I believe he was selfish at some points, but then again it was his own life and he had the right to do whatever he was wanting to do. Do I think he should of tried to keep in touch with his family? Yes. But then again theres that whole freedom thing and trying to survive on his own, every person has a title to what they want to do in life so be it.
'What if I were smiling and running into your arms? Would you see then what you see now?”
I love this book, I also love the movie. From my point of view I think we well need to get free at some point in our lives, to get rid of everything we see every day, to meet new wonderful things like nature.
I agree, we all have different opinions but the story of Cristopher Mccandless is unique to me.
either he be reckless or ambitous, the story was engaging, and almost controversial, Chris McCandless in my opinion was a like the inner adventurer and poet in all of us and i felt it necessary for me to now spend hours walking the forest and having a different perspective of life for some odd reason, taking every odd thing i find into a divine perspective
I rated this book 4/5. For some reason i just couldnt get into this book right away, but once i got hooked i couldnt put the book down.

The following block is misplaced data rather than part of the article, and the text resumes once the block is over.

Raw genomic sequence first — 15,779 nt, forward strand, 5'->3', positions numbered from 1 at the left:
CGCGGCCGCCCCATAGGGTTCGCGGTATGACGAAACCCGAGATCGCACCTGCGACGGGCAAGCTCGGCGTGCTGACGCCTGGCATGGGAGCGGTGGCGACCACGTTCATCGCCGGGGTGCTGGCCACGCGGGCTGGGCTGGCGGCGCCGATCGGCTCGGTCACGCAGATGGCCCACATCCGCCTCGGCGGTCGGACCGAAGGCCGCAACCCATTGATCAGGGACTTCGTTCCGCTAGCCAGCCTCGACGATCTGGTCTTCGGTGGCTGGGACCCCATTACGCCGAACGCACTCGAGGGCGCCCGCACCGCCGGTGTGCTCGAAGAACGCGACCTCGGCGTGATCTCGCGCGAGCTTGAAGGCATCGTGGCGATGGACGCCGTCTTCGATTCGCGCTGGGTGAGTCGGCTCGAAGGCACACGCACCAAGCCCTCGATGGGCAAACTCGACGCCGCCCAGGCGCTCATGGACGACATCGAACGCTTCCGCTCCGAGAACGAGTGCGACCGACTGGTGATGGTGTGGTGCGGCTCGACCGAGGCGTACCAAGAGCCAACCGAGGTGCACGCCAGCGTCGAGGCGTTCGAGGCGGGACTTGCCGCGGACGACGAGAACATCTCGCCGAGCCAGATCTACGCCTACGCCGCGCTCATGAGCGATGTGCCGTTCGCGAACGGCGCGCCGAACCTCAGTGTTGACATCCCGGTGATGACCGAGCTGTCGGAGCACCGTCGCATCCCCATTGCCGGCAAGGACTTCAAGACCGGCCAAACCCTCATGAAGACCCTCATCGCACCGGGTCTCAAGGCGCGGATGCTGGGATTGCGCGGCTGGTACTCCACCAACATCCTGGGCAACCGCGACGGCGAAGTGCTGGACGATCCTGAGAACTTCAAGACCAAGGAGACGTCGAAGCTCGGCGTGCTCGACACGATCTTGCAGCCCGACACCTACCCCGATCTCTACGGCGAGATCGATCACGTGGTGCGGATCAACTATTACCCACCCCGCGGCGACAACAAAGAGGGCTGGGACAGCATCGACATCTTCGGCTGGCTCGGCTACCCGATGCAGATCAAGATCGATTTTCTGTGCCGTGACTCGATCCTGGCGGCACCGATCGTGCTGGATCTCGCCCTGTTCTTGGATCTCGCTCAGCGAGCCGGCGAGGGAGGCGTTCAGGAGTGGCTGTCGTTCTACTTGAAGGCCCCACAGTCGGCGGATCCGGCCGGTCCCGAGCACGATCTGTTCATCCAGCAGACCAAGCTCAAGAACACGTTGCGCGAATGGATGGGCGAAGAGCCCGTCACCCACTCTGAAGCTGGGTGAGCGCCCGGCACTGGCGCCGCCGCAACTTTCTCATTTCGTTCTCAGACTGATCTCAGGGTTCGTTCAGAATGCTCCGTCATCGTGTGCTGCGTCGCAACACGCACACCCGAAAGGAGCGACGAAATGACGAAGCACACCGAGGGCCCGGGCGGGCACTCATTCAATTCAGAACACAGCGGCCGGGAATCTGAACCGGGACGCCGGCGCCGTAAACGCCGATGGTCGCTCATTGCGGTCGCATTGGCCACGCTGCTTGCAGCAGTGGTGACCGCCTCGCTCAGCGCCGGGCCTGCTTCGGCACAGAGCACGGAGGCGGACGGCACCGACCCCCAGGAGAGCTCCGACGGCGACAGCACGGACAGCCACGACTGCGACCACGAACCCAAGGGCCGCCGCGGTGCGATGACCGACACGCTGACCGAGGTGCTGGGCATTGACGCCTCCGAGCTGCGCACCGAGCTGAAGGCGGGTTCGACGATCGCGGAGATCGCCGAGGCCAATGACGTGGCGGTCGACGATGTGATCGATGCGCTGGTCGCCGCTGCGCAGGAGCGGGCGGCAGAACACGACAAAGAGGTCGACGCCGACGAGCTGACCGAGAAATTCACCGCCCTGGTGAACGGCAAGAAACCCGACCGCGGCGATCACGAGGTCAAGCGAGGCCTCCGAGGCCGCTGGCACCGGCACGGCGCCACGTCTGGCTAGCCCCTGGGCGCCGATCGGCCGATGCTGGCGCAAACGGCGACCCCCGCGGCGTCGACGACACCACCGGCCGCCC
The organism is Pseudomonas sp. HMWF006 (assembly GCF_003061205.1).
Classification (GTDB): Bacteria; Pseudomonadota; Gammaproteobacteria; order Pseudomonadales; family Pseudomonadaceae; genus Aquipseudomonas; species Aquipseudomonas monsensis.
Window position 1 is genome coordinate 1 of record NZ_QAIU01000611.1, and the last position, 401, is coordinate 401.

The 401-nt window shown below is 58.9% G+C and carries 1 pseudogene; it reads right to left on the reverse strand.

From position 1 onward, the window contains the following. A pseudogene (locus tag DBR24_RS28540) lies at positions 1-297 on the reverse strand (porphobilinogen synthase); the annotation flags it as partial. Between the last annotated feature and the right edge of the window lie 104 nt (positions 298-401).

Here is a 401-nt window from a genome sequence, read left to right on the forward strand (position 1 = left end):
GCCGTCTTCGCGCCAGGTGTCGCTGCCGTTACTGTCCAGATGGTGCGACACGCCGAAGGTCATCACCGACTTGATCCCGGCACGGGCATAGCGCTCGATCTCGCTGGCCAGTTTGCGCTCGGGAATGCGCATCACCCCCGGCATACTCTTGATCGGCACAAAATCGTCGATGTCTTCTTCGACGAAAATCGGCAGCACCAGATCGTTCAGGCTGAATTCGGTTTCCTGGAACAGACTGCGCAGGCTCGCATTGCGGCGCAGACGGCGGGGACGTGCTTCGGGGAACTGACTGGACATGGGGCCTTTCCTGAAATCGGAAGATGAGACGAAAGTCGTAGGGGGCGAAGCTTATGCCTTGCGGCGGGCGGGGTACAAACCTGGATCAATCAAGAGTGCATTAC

So a friend of mine told me i should see the movie before i read the book and maybe i would understand it more. The bad news is, it didn't help. I thought the book was really hard to get into and once I started to I was extremely lost.
I think that the problem with the book, even though I loved it, was that it was originally wriitten as an article. If you read it like a magazine article, I think that it is easier to understand. The author didn't do a great job of weaving back and forth through time, but overall I thought it was a moving, spiritual, enlightening, and sad. I can't wait to have time to read it again!
I found it rather confusing and pointless at some times. I didn't understand why the author chose to tell so many different stories because when i started reading it i thought it was about one person.
Gurl I feel yo pain this book is too sophiticated for me... good thing im takin AP english to better my Language skills....Lol!! =)
the author chose to tell so many different stories to help explain the main one - to show that chris wasn't just a stupid lunatic who left his family and went to kill himself.